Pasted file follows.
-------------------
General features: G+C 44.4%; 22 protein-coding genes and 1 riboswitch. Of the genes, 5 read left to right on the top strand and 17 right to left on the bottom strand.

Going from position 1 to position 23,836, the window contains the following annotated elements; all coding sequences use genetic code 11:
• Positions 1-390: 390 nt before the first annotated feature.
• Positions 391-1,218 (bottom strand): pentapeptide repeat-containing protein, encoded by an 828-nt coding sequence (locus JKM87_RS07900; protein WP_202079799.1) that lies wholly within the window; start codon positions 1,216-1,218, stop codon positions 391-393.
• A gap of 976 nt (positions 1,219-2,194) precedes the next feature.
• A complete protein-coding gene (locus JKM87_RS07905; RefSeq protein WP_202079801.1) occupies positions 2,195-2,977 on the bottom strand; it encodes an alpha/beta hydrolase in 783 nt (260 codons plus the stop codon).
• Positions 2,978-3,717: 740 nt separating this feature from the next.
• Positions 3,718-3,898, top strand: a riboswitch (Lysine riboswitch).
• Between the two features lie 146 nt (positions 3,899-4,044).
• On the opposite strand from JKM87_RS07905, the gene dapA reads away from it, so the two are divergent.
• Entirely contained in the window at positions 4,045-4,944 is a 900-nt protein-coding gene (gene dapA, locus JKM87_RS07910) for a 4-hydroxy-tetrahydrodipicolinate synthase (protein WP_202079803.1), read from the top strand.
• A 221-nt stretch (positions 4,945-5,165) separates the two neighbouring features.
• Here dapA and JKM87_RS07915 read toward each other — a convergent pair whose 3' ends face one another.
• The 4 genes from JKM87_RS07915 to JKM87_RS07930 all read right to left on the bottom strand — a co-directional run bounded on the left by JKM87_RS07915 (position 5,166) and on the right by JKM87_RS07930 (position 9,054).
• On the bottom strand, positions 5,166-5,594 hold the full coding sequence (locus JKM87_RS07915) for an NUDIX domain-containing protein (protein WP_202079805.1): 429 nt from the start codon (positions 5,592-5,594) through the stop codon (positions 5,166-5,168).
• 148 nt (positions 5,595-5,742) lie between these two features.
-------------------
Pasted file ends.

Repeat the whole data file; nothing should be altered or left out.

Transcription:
General features: G+C 44.4%; 22 protein-coding genes and 1 riboswitch. Of the genes, 5 read left to right on the top strand and 17 right to left on the bottom strand.

Going from position 1 to position 23,836, the window contains the following annotated elements; all coding sequences use genetic code 11:
• Positions 1-390: 390 nt before the first annotated feature.
• Positions 391-1,218 (bottom strand): pentapeptide repeat-containing protein, encoded by an 828-nt coding sequence (locus JKM87_RS07900; protein WP_202079799.1) that lies wholly within the window; start codon positions 1,216-1,218, stop codon positions 391-393.
• A gap of 976 nt (positions 1,219-2,194) precedes the next feature.
• A complete protein-coding gene (locus JKM87_RS07905; RefSeq protein WP_202079801.1) occupies positions 2,195-2,977 on the bottom strand; it encodes an alpha/beta hydrolase in 783 nt (260 codons plus the stop codon).
• Positions 2,978-3,717: 740 nt separating this feature from the next.
• Positions 3,718-3,898, top strand: a riboswitch (Lysine riboswitch).
• Between the two features lie 146 nt (positions 3,899-4,044).
• On the opposite strand from JKM87_RS07905, the gene dapA reads away from it, so the two are divergent.
• Entirely contained in the window at positions 4,045-4,944 is a 900-nt protein-coding gene (gene dapA, locus JKM87_RS07910) for a 4-hydroxy-tetrahydrodipicolinate synthase (protein WP_202079803.1), read from the top strand.
• A 221-nt stretch (positions 4,945-5,165) separates the two neighbouring features.
• Here dapA and JKM87_RS07915 read toward each other — a convergent pair whose 3' ends face one another.
• The 4 genes from JKM87_RS07915 to JKM87_RS07930 all read right to left on the bottom strand — a co-directional run bounded on the left by JKM87_RS07915 (position 5,166) and on the right by JKM87_RS07930 (position 9,054).
• On the bottom strand, positions 5,166-5,594 hold the full coding sequence (locus JKM87_RS07915) for an NUDIX domain-containing protein (protein WP_202079805.1): 429 nt from the start codon (positions 5,592-5,594) through the stop codon (positions 5,166-5,168).
• 148 nt (positions 5,595-5,742) lie between these two features.